"Using the Xevo TQ-S mass spectrometer, Waters Corp has developed a ‘dilute-and-shoot’ method for the detection of carbendazim residues in orange juice."

The battle to protect the general public from pesticide contamination is being fought on two fronts: evolutionary research into newer, safer chemicals (the EPA permitted the limited use of carbendazim on citrus until 2009, after which more suitable fungicides were used instead – azoxystrobin, pyraclostrobin and trifloxystrobin are all thought to be effective for controlling black spot) and robust, industry-wide screening initiatives. In the UK alone, 4,000 food and drink samples are tested each year.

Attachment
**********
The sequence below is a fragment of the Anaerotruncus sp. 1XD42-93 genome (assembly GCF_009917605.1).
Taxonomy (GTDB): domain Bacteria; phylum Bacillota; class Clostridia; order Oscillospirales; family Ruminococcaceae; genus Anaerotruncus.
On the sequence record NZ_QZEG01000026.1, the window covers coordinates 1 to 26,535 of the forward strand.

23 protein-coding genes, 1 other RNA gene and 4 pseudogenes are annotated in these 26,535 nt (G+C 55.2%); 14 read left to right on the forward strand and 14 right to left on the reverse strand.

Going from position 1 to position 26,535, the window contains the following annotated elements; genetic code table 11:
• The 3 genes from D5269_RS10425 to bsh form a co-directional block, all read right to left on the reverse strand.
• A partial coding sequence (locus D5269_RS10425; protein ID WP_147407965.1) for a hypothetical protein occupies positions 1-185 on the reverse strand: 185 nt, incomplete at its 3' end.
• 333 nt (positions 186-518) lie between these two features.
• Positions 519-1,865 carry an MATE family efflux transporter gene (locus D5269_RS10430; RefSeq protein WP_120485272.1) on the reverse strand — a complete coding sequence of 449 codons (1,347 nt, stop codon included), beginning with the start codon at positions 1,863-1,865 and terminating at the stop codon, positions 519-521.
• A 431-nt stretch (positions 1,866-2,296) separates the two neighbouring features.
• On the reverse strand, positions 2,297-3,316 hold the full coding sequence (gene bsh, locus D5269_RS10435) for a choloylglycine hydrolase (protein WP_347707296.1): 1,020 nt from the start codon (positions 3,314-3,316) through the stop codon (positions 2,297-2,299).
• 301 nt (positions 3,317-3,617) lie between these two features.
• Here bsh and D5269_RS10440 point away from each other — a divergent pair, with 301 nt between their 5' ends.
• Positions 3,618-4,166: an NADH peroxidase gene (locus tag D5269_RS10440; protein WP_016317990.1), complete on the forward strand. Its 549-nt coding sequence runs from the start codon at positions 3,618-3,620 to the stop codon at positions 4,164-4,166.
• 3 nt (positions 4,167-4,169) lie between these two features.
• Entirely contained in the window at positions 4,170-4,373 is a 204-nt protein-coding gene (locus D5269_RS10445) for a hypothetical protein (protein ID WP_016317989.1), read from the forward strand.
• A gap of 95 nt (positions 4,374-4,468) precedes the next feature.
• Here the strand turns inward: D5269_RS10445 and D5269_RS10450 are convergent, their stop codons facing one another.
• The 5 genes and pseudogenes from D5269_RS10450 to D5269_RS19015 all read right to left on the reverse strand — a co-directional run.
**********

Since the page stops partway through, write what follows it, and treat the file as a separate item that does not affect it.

"Under the UK’s monitoring programme fruit and vegetables are tested for more than 250 different pesticides," a spokesperson for the UK Chemicals Regulation Directorate (CRD) said.

"Different pesticides are used on different crops and foods in different parts of the world, depending on pest and disease pressures as well as what pesticides are legal in the country where the food is being grown."

An agency of the Health and Safety Executive (HSE), the CRD is overseen by a scientific advisory committee, the Defra Expert Committee on Pesticide Residues in Food (PRiF).

"A pesticide will only be approved if any residues that remain are below the levels that may affect public health," the spokesperson continued. "The approval process will also consider whether residues will become concentrated or diluted when treated crops are eaten by animals, and the levels which will be present in produce coming from animals, including meat, eggs and milk."

Across the Atlantic, the US Government is sufficiently concerned about pesticide contamination in food to include it within the scope of the 2011 Food Safety Modernization Act (FSMA).